(Disclaimer: Not a physics related post.)
My childhood was wax crayons and mint chocolates
And cool summer evenings spiced with lemonade
Bedrooms littered with infinite toys
And a promise
Of endless tomorrows.
All because I happened to drop into a perfect family
in a sheltered town of a peaceful country.
I did not know not everyone is that lucky.
I did not know my parents could be ripped apart
From my life in a heartbeat.
I did not know I could return one day
To a house abandoned, its walls pockmarked
I did not know the torment of waiting for word
Telling me I could still curl up in my dad’s arms.
I did not know warm bodies turn cold
And the way to stop oozing blood is tying
I did not know brick walls could crumble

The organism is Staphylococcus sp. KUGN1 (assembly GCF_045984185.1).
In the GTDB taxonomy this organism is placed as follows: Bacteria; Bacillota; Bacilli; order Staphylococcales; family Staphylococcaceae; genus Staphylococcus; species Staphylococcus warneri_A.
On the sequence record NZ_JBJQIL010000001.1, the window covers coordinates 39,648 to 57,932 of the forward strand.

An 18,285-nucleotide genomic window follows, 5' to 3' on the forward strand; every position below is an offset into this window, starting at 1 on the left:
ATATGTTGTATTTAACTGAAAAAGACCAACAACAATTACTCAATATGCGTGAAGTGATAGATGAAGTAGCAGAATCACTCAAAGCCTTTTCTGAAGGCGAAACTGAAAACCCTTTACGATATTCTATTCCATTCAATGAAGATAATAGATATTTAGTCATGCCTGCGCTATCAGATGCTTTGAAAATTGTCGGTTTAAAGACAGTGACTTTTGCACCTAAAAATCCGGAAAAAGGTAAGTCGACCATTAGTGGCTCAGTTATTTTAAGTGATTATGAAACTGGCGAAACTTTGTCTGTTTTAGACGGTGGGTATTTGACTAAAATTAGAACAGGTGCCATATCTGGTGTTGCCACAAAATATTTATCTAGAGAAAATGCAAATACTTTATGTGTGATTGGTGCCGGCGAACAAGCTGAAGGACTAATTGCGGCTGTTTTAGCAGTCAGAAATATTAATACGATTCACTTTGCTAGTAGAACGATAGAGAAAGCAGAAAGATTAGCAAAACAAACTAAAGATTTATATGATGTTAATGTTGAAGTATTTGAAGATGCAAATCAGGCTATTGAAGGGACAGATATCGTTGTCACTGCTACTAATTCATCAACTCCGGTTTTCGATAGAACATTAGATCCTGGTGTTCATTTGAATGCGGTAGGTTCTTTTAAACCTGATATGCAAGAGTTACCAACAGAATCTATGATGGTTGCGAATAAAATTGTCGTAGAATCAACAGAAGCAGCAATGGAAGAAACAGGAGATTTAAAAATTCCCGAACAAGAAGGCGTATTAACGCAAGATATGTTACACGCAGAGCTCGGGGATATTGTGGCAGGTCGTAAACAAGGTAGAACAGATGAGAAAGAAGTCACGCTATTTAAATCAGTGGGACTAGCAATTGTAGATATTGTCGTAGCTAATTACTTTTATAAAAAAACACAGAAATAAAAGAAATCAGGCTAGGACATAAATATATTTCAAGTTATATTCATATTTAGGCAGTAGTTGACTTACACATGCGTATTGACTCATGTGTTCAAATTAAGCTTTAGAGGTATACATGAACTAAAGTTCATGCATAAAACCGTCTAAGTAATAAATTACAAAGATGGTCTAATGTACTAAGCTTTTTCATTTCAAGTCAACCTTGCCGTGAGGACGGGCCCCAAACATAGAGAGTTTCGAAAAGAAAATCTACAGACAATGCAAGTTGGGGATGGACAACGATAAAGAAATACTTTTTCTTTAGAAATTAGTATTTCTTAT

(I only ever saw dominos toppling)
I did not know the tenor of an adult’s cry
Or the sound a bomb makes as it
I did not know that oceans could be braved
On stormy nights in rubber boats that reek of woe
I did not know clear skies could be foreboding
Or that a thousand feet up, airplanes lug
I did not know fifty million children endure my nightmares.
One hundred million eyes subdued by shadows of a past that burns
and a future that suffocates.
One hundred million eyes, watching and waiting and wishing.
We’re in the middle of the largest refugee crisis since World War 2. According to The Guardian, at present, one in every 200 children is a refugee. A stroke of fate and it could have as easily been me. Or you.
Until next time.